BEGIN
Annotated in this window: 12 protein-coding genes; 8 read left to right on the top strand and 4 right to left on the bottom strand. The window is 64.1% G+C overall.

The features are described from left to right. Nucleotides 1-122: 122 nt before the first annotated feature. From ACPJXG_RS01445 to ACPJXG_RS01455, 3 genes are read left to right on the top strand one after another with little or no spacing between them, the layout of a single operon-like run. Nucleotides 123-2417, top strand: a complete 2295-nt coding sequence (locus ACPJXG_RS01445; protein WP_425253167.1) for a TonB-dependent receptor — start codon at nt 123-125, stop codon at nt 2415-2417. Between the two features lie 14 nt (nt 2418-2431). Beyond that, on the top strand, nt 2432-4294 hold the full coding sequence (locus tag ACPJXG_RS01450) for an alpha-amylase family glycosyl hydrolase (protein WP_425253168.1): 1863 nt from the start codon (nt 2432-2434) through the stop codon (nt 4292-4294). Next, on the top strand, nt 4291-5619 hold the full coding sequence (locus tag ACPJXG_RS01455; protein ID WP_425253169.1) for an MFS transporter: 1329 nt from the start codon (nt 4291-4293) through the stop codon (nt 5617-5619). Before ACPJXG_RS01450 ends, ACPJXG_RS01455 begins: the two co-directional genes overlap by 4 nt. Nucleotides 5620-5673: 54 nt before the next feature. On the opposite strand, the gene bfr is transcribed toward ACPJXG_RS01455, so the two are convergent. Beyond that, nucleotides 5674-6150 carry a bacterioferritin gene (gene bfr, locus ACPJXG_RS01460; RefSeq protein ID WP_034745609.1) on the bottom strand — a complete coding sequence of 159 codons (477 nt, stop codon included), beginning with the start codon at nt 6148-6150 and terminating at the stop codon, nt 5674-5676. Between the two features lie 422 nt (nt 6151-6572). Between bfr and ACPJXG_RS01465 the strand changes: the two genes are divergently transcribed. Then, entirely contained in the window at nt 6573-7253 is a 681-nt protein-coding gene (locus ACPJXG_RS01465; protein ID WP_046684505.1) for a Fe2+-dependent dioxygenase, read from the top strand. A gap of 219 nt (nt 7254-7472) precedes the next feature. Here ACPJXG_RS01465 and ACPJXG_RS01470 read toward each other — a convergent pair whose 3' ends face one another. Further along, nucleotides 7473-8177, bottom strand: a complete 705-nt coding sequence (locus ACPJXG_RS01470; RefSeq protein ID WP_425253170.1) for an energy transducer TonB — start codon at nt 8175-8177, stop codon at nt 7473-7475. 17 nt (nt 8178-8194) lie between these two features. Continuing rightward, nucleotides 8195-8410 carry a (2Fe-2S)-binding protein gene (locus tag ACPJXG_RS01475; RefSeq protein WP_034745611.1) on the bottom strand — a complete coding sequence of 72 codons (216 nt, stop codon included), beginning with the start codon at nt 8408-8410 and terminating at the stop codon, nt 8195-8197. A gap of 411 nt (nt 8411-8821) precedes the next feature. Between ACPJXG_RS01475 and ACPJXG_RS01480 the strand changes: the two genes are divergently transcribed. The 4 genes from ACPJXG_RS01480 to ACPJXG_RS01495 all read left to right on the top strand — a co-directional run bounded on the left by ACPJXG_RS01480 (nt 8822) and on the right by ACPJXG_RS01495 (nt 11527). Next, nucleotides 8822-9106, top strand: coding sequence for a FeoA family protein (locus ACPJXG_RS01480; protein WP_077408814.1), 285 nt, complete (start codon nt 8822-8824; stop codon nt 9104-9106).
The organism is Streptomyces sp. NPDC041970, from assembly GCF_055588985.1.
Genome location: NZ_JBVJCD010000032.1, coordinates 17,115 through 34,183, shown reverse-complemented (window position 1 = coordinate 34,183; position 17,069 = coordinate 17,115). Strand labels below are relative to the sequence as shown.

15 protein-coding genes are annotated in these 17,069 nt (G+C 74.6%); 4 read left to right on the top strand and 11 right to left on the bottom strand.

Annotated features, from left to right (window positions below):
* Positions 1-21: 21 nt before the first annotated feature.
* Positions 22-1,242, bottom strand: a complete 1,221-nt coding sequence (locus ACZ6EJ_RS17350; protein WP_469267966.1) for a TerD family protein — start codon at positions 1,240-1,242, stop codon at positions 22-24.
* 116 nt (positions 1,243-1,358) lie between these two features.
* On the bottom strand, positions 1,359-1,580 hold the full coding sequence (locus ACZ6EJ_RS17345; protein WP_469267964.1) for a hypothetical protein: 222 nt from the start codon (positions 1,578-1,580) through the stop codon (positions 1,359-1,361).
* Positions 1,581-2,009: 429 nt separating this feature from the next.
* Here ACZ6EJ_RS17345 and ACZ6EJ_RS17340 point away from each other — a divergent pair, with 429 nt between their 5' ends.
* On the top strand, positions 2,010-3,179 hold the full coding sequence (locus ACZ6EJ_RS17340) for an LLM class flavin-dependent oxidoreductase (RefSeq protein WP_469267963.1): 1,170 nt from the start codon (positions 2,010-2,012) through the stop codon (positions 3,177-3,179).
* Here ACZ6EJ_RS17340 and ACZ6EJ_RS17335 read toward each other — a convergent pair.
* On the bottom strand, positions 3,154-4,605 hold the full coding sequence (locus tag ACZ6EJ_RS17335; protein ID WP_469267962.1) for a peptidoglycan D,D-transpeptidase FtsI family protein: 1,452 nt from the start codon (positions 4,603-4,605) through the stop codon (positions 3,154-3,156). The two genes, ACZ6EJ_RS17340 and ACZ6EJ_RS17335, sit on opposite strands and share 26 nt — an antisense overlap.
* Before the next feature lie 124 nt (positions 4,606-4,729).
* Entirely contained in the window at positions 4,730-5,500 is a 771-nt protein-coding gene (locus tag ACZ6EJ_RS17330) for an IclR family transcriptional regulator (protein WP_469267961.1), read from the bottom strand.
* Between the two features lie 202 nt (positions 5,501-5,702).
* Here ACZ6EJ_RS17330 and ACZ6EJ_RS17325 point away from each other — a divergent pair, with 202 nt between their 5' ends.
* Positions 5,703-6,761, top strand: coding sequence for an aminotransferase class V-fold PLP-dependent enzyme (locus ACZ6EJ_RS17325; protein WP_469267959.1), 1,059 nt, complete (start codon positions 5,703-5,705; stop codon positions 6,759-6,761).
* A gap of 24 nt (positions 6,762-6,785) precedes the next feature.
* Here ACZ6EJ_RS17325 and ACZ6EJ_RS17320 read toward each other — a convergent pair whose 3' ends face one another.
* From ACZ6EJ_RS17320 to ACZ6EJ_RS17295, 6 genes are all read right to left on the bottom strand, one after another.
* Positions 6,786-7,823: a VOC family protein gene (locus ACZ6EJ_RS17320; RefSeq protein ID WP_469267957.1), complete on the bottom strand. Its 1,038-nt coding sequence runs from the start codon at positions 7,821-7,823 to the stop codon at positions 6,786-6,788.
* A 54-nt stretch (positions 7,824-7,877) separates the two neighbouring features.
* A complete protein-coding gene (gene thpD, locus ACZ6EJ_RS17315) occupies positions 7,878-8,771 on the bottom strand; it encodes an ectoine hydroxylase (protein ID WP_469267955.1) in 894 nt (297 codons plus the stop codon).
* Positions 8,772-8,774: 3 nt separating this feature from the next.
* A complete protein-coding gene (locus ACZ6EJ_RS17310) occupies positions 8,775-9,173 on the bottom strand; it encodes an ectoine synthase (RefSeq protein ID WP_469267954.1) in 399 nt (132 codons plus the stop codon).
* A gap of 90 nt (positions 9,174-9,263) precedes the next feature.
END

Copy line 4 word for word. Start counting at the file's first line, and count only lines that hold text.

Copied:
Genome location: NZ_JBVJCD010000032.1, coordinates 17,115 through 34,183, shown reverse-complemented (window position 1 = coordinate 34,183; position 17,069 = coordinate 17,115). Strand labels below are relative to the sequence as shown.